Offshore wind, which is now widely acknowledged as a proven and reliable source of renewable energy, is expected to grow in the coming years. Global installed offshore wind capacity is expected to reach 630 gigatonnes (GW) by 2050, up from 40 GW in 2020, with an upside potential of 1,000 GW in a 1.5° pathway scenario, according to our research.
With the federal government planning the largest sale of offshore wind farm leases in the country’s history, a new Cornell University study could help inform offshore wind farm development by providing detailed models characterizing the frequency, intensity, and height of low-level jet streams over the United States’ Atlantic coastal zone.
The research, “Occurrence of Low-Level Jets Over the Eastern U.S. Coastal Zone at Heights Relevant to Wind Energy,” published in the journal Energies. The study finds that jet streams do occur low enough to reach wind turbine rotor planes at planned wind farms offshore from the U.S. East Coast, according to co-author Jeanie Aird, doctoral student in the Barthelmie Wind Energy Laboratory at Cornell.
Our study specifically focuses on low-level jets that occur with maxima at approximately 500 meters or below, since at lower heights they are more likely to interact with wind turbines.Professor Sara C. Pryor
Low-level jets, which are fast-moving currents of air in the lowest two kilometers of the atmosphere, can have both positive and negative effects on wind turbines. They typically increase wind speed, which can improve turbine performance such as power output, but they can also increase the loads on turbine blades and towers due to higher wind shear and turbulence. Understanding their occurrence is critical for wind turbine longevity and power production planning.
Aird looked at two years of simulations from the Weather Research and Forecasting (WRF) model, which was provided by Sara C. Pryor, a professor in Cornell’s Department of Earth and Atmospheric Sciences. She found that low-level jets occur more frequently at the offshore wind energy lease areas south of Massachusetts than those in the New York Bight (stretching roughly from coastal New Jersey to eastern Long Island) and further south.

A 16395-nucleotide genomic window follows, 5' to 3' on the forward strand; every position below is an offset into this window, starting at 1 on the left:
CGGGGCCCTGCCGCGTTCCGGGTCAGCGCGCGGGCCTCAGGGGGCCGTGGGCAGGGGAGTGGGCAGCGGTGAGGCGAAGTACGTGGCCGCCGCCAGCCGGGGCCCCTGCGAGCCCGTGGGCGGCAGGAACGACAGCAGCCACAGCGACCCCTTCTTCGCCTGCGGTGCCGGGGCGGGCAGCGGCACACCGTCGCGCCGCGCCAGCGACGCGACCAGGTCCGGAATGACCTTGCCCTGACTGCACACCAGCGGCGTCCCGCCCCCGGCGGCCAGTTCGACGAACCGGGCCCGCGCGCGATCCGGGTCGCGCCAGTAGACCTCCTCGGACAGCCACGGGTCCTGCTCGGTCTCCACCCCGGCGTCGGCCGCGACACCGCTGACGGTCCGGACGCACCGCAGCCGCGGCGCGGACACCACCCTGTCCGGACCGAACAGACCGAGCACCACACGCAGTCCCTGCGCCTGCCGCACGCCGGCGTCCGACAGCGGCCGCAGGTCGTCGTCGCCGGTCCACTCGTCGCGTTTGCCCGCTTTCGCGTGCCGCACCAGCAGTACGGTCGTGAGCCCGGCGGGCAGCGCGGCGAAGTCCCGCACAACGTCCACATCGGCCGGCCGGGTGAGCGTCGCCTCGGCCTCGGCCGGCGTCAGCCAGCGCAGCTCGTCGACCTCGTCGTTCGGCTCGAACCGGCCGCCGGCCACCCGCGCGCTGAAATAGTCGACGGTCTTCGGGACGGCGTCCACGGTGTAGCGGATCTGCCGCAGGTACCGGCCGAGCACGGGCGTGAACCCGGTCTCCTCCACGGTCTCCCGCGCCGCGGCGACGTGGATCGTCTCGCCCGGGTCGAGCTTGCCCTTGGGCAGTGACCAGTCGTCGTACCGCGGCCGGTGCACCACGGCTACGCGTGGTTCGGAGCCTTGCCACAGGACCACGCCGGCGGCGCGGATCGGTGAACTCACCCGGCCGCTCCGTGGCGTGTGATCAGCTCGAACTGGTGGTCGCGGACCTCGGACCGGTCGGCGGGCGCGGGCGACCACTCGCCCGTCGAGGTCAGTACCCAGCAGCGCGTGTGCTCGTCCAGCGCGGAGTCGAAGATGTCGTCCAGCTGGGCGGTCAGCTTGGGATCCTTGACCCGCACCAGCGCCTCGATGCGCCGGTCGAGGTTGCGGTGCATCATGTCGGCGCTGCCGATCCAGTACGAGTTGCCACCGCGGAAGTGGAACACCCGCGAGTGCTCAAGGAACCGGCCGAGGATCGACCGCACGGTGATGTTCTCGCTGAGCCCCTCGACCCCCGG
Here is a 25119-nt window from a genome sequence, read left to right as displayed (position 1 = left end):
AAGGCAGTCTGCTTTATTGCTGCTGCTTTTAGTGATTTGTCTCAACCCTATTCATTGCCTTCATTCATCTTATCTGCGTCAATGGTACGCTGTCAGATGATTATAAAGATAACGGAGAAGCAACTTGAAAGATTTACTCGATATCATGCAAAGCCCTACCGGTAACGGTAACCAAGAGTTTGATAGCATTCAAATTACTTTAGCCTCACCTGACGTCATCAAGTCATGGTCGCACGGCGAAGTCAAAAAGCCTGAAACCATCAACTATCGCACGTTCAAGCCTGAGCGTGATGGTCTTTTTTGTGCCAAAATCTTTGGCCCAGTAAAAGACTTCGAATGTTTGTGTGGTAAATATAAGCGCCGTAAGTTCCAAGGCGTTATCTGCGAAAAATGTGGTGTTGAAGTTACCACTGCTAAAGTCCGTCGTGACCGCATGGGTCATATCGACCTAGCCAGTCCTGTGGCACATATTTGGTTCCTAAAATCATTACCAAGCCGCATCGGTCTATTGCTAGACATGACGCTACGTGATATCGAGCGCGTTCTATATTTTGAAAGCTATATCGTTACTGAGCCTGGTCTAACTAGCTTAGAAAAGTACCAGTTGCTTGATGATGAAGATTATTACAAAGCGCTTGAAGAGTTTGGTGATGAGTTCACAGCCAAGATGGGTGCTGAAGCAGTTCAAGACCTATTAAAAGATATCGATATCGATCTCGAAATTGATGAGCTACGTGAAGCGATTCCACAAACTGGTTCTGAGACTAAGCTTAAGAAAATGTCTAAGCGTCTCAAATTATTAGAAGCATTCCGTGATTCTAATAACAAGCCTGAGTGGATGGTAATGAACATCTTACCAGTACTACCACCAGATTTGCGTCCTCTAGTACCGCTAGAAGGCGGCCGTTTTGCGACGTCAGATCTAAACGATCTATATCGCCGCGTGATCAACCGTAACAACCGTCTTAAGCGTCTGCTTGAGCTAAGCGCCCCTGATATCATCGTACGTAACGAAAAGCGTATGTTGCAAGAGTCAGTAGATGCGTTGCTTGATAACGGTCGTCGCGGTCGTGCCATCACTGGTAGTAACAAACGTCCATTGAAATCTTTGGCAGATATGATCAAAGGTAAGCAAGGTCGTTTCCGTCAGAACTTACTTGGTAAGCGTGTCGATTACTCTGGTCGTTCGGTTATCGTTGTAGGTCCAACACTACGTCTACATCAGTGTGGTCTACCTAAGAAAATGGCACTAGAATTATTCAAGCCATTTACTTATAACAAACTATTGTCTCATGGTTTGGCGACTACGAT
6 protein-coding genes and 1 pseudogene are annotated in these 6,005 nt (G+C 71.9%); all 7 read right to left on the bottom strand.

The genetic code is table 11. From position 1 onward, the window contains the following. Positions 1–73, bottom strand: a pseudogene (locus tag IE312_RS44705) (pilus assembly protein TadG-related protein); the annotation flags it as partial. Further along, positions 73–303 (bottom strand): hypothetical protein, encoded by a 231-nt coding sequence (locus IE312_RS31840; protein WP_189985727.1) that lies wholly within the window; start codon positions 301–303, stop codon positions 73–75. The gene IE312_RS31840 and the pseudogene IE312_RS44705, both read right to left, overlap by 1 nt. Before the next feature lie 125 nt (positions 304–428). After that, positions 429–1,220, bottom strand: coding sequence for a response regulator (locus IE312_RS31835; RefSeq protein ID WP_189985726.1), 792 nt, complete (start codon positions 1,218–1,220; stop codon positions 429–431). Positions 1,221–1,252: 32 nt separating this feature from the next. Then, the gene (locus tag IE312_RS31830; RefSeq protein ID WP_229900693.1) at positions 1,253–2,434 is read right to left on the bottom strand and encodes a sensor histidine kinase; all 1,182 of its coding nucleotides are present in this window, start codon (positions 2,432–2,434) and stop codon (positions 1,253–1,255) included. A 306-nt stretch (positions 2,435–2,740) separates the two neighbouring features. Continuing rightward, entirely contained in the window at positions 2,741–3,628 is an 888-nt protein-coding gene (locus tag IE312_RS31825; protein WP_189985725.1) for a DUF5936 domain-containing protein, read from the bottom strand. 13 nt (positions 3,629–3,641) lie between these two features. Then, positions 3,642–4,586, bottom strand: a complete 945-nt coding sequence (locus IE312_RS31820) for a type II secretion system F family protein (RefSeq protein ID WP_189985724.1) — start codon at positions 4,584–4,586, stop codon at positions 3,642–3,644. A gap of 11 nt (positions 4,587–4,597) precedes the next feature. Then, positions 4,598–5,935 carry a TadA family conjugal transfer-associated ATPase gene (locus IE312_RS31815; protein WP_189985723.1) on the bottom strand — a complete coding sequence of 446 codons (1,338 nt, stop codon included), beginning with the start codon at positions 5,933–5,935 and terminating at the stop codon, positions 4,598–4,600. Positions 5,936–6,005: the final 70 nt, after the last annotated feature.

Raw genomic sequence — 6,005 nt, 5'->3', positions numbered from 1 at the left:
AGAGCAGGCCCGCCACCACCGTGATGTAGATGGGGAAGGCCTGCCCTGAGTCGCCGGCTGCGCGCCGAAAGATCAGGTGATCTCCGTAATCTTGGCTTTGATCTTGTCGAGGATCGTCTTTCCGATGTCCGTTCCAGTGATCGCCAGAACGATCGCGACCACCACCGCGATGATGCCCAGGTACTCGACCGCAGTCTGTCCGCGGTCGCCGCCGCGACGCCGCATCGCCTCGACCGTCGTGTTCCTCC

“Our study specifically focuses on low-level jets that occur with maxima at approximately 500 meters or below,” Aird said, “since at lower heights they are more likely to interact with wind turbines.”
Aird discovered that low-level jets can occur at approximately 150 meters above sea level, implying that they are likely to collide with offshore wind turbines planned for the United States’ East Coast. The turbines chosen for the Vineyard Wind farm off the coast of Massachusetts, for example, have a hub height of 140 meters.
“Our analysis provides maps of low-level jet occurrence, revealing that these phenomena occur up to 12% of the time in late spring and early summer when there are strong horizontal temperature gradients,” Aird explained. “We hope that this research will be useful to offshore wind farm developers, and we are working on developing a predictive method for the occurrence of low-level jets.”
Rapidly expanding government commitments and technological progress are contributing to the positive outlook in both established markets and countries new to offshore wind. More companies are pursuing offshore wind projects, some of which may involve challenges and risks, such as commercial requirements from authorities, difficult project economics, and the need to build or bolster capabilities.
Prior to this study, there was uncertainty about how frequently low-level jets would occur in this area, as well as their speeds and heights, due to a relative lack of wind climatology measurements for the East Coast. The team used two years of high-resolution WRF data over a wide geographical domain, covering 13 of the 16 planned offshore lease areas, to analyze the low-level jets.